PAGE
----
Trainers – 32
4 Level Ball
Energy – 13
pokemon-paradijs.comThe above list is not too different from old builds, focusing a little more on Raikou than they used to in HGSS-DEX. Rayquaza EX is our new “nuke” option over Mewtwo, because it can easily get to the point of 1-shotting other EX attackers.
The above build incorporates my draw principles discussed above. However, no Collector, Smeargle, or Dual Ball means a slower Eel swarm, so to make up for that, we run max on Level Ball and Ultra Ball. Nothing else is out of the ordinary, although I did include two Tool Scrapper because Eviolite can be very menacing to Rayquaza EX. It is presently in the build over PlusPower because with PlusPower, you’ll need to hit multiples, whereas with Tool Scrapper, it’s just a one-and-done victory.
Clearly, our new list has lots of tech otpions. If Rayquaza EX is too inefficient against Garchomps and Hydreigons, you might consider cutting them for regular Rayquazas. The lines on Eelektrik and Level/Ultra Ball are also fair game, but you should try not to deviate too far from 4-3 Eel/6-7 Pokémon searchers.
Finally, why no Emolga? First, I prefer having as many ways to fetch Eelektriks at possible. The Call for Family attack is therefore not as valuable when you already have so many ways to fetch the Tynamo line. Second, using Call for Family is only valuable for grabbing Tynamos and non-EX attackers in most instances.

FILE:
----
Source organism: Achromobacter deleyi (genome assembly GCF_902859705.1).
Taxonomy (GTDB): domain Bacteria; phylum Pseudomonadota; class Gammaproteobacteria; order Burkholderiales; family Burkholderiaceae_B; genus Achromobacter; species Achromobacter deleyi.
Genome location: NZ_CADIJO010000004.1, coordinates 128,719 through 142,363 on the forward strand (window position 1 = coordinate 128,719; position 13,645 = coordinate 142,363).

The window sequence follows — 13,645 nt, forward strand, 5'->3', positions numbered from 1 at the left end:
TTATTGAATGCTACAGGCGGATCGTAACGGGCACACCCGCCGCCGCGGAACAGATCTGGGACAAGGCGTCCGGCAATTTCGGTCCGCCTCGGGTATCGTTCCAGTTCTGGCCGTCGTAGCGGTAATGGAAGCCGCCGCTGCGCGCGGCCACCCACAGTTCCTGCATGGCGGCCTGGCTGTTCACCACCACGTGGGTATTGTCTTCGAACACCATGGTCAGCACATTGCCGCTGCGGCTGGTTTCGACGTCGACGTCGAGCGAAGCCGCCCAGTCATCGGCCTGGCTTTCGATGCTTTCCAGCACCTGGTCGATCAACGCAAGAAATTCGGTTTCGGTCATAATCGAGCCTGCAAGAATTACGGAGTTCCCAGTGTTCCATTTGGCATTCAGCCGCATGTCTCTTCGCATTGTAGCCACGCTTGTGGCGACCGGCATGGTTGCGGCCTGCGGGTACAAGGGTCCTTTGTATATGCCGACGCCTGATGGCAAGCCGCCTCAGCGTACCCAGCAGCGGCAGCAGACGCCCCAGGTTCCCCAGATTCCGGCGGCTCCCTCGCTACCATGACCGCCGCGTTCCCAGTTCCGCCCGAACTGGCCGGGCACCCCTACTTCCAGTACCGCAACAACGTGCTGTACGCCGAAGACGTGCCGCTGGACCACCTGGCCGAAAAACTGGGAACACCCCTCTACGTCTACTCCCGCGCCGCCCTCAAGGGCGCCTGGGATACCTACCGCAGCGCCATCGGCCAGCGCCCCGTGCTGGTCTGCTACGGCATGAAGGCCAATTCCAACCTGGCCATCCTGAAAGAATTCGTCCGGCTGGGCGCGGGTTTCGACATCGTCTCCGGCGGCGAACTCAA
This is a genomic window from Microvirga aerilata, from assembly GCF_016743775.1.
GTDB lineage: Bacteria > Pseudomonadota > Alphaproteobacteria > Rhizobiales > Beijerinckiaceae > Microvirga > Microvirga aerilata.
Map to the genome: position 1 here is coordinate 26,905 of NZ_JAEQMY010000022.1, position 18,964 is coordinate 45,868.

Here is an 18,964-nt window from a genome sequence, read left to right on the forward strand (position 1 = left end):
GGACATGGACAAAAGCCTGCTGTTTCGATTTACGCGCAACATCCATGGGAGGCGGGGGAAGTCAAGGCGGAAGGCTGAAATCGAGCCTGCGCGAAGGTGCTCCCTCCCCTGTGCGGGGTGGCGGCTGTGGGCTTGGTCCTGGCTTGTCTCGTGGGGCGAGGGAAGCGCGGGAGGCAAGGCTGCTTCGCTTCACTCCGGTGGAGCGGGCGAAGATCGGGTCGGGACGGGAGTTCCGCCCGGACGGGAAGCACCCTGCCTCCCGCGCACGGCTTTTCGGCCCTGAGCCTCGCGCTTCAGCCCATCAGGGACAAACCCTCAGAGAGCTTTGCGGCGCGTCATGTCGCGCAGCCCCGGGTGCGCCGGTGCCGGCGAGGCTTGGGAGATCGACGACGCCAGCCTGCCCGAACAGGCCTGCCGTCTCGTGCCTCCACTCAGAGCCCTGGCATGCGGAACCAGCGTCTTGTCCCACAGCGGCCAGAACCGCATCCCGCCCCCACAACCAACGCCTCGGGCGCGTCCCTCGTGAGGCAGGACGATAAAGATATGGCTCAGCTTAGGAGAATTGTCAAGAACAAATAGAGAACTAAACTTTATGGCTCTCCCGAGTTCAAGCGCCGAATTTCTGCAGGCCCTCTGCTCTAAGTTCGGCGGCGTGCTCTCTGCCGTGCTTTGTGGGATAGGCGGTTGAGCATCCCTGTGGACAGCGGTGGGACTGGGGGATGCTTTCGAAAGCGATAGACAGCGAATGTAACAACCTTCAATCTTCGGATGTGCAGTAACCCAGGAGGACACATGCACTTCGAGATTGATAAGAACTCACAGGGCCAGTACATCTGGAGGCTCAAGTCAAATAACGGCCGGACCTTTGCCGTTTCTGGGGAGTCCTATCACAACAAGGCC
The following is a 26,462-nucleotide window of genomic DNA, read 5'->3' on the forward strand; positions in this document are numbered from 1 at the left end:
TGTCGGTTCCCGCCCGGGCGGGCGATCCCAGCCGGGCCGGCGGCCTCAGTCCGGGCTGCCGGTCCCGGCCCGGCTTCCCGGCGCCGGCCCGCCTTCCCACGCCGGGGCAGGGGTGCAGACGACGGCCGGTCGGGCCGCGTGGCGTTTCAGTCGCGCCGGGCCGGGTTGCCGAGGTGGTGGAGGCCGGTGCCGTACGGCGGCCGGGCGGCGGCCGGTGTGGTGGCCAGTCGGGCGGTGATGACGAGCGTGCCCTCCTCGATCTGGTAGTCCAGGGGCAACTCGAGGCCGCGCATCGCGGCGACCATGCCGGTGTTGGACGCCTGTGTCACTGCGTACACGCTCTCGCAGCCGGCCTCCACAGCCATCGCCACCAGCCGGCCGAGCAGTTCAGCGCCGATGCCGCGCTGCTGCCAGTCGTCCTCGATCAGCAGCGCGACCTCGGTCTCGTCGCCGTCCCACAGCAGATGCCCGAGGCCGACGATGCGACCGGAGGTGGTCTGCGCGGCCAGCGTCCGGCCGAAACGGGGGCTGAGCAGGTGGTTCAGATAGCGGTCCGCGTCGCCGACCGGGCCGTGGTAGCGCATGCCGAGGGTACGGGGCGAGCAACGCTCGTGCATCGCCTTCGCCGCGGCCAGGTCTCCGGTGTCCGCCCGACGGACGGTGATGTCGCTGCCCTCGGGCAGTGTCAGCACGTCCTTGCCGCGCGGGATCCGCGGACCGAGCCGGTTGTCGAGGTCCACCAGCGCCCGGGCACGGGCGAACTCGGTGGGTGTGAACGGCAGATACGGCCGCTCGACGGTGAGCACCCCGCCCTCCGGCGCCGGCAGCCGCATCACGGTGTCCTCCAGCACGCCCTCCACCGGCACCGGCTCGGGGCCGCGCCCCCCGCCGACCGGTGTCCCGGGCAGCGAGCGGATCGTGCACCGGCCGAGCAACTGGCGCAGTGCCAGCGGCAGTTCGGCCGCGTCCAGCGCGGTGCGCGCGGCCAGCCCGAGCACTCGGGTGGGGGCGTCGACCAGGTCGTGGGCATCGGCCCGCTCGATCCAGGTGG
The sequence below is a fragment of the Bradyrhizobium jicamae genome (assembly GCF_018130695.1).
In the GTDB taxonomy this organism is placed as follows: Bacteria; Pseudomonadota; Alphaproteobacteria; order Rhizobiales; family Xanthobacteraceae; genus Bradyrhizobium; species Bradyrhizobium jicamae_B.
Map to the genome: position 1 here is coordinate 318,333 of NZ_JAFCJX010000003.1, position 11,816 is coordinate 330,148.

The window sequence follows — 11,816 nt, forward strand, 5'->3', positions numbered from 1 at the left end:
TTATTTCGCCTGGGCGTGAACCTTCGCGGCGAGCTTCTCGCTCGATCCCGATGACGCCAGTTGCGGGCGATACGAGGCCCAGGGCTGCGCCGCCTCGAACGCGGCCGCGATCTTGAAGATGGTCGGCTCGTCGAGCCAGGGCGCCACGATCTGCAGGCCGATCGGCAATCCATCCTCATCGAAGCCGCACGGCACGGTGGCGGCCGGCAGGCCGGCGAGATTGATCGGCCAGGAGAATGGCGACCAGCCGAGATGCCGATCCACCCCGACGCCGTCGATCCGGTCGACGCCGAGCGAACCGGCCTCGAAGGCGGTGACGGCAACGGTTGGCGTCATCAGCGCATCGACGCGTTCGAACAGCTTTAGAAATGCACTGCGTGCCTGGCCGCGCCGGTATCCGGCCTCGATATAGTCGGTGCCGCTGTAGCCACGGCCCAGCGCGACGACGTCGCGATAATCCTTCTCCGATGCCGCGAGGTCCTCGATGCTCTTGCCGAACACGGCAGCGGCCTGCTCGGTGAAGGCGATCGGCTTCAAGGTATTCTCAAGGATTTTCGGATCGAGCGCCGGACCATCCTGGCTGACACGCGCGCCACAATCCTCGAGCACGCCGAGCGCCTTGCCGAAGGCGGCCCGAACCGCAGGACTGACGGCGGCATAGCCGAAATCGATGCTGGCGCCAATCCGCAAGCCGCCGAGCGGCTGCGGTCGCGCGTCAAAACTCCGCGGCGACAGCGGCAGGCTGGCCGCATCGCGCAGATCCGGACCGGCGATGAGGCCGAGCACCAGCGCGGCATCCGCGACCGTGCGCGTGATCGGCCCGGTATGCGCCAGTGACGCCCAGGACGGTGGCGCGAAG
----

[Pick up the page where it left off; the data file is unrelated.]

Ideally, you do not want to Call for Family on an EX, because it could easily become a 2 Prize target before you’re even ready to use it. At a later point, I might revisit Emolga, and cut out one or two level Balls for it, but for now, I’m happy with what I have.
Darkrai + “Good Stuff”
Pokémon – 6
Trainers – 24
Energy – 8
Floating Spots – 22
pokemon-paradijs.comGoing into BLW, this is the base for almost any regular Darkrai list. The reason why there are so many spaces open is because you can still run Darkrai as many ways as you could last season. If you run Terrakion, keep in mind that you will need both Fighting energy and Energy Switch to sustain the list.
Eviolite usage is more important than ever. It is now much more difficult for Terrakion to grab its PlusPower for an easy knockout, so the “value” of laying down an Eviolite is that much greater. Tool Scrapper is a threat, sure, but that should only serve as more incentive to run a high count of it – possibly more than what I have right now!